Moms Together: A Facebook community of moms led by Suzie and several other “mom-mentors” with encouragement, support, giveaways, and friendship.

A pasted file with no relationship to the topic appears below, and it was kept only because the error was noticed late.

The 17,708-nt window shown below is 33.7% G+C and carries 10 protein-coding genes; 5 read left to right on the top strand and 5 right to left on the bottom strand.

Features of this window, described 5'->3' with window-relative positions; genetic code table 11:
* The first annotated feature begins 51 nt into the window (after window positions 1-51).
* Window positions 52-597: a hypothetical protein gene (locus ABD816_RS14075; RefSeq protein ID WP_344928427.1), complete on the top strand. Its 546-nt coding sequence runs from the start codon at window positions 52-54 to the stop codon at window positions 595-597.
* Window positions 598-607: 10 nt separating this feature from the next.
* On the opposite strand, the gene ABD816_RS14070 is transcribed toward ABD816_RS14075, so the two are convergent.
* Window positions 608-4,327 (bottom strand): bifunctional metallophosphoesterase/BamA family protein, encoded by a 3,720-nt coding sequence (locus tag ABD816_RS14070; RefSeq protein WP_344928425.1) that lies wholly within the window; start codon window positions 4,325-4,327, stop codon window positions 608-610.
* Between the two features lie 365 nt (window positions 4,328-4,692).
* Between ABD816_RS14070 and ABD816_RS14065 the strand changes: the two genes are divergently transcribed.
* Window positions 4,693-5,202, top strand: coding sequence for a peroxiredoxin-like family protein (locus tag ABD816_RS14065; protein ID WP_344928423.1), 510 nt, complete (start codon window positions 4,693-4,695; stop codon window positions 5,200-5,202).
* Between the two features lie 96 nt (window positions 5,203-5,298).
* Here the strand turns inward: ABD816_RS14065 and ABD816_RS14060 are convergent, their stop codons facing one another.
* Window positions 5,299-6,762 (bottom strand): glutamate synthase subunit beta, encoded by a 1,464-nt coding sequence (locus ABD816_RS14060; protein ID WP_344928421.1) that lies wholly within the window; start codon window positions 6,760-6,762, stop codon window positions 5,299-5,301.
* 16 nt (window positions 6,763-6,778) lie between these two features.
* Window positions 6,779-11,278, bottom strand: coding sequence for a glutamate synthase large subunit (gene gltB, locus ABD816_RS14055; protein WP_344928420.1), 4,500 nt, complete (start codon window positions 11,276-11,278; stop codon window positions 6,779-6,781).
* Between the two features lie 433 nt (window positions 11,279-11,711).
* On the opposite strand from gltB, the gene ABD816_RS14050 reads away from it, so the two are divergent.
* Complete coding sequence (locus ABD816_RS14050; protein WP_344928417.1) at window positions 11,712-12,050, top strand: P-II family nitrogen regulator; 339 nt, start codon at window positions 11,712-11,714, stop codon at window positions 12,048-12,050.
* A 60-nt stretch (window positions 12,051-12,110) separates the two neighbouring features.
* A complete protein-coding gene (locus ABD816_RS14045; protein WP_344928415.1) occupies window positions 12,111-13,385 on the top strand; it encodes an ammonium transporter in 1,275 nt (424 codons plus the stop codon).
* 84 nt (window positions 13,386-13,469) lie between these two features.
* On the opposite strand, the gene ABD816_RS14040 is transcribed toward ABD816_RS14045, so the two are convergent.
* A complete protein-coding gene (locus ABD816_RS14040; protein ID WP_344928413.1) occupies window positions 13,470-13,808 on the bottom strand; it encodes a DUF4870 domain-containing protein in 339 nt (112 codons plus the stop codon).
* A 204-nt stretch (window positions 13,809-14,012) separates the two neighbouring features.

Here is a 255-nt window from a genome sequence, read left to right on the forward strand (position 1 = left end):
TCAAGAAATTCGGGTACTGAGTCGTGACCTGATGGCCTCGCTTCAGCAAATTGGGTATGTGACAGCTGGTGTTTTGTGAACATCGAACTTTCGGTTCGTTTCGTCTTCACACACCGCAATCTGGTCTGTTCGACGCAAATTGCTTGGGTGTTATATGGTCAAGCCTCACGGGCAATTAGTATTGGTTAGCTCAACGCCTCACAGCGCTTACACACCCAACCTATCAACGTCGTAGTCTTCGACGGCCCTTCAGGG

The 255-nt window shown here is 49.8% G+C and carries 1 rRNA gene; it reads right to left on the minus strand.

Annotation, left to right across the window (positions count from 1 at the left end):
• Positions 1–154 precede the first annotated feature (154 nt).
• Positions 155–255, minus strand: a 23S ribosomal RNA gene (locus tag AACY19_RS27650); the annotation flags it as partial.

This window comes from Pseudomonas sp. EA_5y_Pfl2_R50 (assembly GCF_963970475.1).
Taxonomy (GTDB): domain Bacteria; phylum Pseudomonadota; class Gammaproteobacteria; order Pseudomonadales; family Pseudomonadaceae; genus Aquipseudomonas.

Suze, you wrote this just for me! It’s always hard to find a Mother’s Day card for my Mom. Since finishing your book study of “The Unburdened Heart”, I am beginning to view my Mom as someone with a broken past. A child of an alcoholic father. A wife that endured 28 years of verbal and emotional abuse from her husband. Unfortunately at this time, she is not able to love unconditionally. Things have to be on her terms or there will be guilt and condemnation to endure. (I no longer accept that way of living). Perhaps she has never felt unconditional love from anyone before.She is 74 yeas old and doesn’t know any other way to be. Since there is no acknowlegement from her about the pain she has inflicted upon me (and she refuses to discuss what I have done wrong in our relationship as well), I can accept the miracle of God helping me to mother my kids differently. It is like a healing balm in my heart to make a conscious effort to love my “babies” unconditionally, and to tell them so all the time. When I say goodbye to my Mom in person or on the phone, I tell her that I love her. This is not an emotional feeling, but an action that Jesus has commanded us to do. And that’s OK. That’s where I am now. I’m just holding God’s hand, and trust Him to keep walking FORWARD with Him. He’ll take care of the rest.